11. If one who is in a situation causing actual scandal to the faithful is sincerely penitent and seriously proposes to remove the scandal, he can indeed receive general sacramental absolution along with others but he is not to go to Holy Communion until, in the judgment of a confessor whom he is first to approach personally, he has removed the scandal.
With regard to absolution from reserved censures, the norms of law in force are to be observed, calculating the time for recourse from the next individual confession.
12. Priests should be careful not to discourage the faithful from frequent or devotional confession. On the contrary, let them draw attention to its fruitfulness for Christian living (cf. Mystici Corporis, A.A.S. 35 (1943), 235) and always display readiness to hear such a confession whenever a reasonable request is made by the faithful. It must be absolutely prevented that individual confession should be reserved for serious sins only, for this would deprive the faithful of the great benefit of confession and would injure the good name of those who approach the sacrament singly.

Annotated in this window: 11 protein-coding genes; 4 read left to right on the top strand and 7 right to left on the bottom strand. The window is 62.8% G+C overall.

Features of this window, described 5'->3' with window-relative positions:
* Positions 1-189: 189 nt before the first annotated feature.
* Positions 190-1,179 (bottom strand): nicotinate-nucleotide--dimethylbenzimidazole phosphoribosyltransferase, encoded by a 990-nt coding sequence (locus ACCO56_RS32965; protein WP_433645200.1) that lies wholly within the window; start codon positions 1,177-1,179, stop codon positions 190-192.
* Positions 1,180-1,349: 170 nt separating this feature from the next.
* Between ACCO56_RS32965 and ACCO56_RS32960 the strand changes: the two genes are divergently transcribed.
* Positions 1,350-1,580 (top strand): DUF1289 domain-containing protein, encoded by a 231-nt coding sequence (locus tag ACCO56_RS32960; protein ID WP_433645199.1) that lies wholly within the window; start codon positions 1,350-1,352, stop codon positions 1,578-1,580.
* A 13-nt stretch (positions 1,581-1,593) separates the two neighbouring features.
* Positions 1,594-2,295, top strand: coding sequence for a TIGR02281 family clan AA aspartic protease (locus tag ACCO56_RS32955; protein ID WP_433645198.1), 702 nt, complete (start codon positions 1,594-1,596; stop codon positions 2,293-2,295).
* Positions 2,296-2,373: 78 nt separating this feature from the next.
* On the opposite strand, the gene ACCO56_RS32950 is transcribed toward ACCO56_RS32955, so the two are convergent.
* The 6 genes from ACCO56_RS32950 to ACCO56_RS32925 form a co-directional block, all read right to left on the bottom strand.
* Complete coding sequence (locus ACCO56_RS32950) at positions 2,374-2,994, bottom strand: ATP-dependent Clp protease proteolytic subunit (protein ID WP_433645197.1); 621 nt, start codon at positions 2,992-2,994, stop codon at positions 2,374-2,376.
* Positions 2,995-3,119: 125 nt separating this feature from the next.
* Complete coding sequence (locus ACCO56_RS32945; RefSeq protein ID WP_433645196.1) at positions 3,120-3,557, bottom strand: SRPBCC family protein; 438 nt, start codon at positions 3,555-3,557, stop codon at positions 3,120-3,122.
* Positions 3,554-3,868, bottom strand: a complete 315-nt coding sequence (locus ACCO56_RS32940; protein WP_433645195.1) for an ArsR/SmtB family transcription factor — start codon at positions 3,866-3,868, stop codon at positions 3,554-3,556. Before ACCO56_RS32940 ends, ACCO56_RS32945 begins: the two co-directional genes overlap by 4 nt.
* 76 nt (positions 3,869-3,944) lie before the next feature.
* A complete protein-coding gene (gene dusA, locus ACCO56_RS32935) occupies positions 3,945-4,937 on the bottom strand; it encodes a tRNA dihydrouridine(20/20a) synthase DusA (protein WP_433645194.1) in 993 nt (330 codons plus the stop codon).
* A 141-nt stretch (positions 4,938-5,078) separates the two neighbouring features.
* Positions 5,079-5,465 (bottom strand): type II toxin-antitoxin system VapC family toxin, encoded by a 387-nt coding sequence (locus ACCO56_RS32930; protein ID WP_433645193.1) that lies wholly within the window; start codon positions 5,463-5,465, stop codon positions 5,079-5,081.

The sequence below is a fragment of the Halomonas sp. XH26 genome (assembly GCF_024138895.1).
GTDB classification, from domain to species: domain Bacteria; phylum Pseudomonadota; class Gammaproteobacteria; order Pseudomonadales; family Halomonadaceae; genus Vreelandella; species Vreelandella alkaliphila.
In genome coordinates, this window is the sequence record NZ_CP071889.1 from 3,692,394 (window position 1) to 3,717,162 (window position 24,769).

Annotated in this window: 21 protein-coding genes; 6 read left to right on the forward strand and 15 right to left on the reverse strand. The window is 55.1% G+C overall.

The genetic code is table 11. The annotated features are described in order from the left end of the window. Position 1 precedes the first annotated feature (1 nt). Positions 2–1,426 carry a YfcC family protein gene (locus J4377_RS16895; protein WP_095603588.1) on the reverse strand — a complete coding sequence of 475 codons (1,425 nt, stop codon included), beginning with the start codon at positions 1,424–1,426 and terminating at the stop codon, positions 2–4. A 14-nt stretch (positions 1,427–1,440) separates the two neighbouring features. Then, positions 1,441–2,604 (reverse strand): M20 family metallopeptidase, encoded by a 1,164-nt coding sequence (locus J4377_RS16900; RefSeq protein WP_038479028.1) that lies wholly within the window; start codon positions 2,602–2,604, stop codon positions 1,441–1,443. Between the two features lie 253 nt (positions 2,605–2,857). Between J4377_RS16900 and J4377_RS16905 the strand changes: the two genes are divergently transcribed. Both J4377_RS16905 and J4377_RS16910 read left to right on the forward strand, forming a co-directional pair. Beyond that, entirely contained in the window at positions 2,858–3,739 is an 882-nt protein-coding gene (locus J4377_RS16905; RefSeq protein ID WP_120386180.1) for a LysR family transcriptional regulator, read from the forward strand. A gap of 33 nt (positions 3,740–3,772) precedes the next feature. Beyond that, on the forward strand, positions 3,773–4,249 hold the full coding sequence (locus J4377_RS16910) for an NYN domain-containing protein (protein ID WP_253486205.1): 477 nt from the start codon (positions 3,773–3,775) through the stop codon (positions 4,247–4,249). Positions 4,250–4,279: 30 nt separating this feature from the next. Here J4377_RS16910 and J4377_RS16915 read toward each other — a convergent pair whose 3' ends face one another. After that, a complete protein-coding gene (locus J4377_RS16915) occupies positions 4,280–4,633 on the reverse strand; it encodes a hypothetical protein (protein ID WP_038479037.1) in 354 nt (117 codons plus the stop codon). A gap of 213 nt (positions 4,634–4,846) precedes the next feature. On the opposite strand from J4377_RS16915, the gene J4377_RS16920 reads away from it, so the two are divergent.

13. The granting of general sacramental absolution without observing the norms given above is to be considered a serious abuse. Let all pastors carefully prevent such abuses out of awareness of the moral duty enjoined upon them for the welfare of souls and for the protection of the dignity of the Sacrament of Penance.
In the audience granted on June 16, 1972 to the undersigned Cardinal Prefect of the Sacred Congregation for the Doctrine of the Faith, Pope Paul VI specially approved these norms and ordered them to be promulgated.
From the Sacred Congregation for the Doctrine of the Faith in Rome, June 16,1972.
Paul Philippe Secretary